According to the Pew Research Center, four in ten Americans have received some form of online harassment, and 75% of Americans have seen some kind of cyberbullying going on. Two-thirds of people who experienced online harassment said that they experienced name calling. Instagram has been making changes to turn the platform into a safer space, such as AI that flags posts that might be offensive. When someone writes a mean comment, the user is asked, "Are you sure you want to post this?" then directed to Instagram's policy on bullying and offensive content.
Twitter can be a remarkable tool.
The ability to instantly send a message to your favorite athlete, a movie star, or even the president of the United States still seems like something out of a sci-fi novel. The platform's ubiquity also means you may even get responses from the famous people you reach out to. That's a good thing, right? As we're learning with each passing day, maybe it's not.
When a science writer tweeted criticism of billionaire Elon Musk, she got a personal response from him — and many of his followers.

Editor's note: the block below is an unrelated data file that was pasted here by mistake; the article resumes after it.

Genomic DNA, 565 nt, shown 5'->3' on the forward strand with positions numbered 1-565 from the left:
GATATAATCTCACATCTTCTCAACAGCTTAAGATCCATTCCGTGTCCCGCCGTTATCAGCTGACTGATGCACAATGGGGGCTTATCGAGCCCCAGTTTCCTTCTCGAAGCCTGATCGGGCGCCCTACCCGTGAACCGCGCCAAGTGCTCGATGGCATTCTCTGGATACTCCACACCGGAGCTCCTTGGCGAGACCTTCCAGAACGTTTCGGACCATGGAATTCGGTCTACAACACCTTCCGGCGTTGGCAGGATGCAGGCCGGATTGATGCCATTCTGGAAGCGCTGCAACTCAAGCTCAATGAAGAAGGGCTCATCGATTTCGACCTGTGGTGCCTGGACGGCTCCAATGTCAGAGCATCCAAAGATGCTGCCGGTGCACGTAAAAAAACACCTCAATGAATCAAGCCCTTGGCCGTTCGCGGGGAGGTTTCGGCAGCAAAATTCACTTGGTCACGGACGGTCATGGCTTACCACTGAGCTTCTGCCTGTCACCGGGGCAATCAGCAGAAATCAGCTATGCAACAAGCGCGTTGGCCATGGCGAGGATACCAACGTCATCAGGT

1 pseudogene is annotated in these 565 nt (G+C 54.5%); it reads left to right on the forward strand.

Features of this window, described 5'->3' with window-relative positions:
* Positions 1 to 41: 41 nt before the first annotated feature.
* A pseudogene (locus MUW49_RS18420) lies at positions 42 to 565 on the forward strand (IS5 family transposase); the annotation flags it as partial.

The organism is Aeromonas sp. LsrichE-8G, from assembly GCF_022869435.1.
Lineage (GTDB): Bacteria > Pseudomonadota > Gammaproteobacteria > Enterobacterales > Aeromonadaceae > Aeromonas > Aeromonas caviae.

Writing for The Daily Beast, Erin Biba recounted what happened when she addressed Musk's recent anti-media tirades and his criticism of nanotechnologist Upulie Divisekera being "100% synonymous with BS" on account of her job title.
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"We suck at dealing with abuse and trolls on the platform and we've sucked at it for years," said former Twitter CEO Dick Costolo in a leaked 2015 memo.
"It's no secret and the rest of the world talks about it every day," he continued. "We lose core user after core user by not addressing simple trolling issues that they face every day."
It was a surprising admission about one of the service's biggest flaws. On Twitter, sharing other users' posts as easy as a single touch, but that also creates the opportunity for regular people going about their day on Twitter to wind up the target of harassment from thousands of other users at a moment's notice.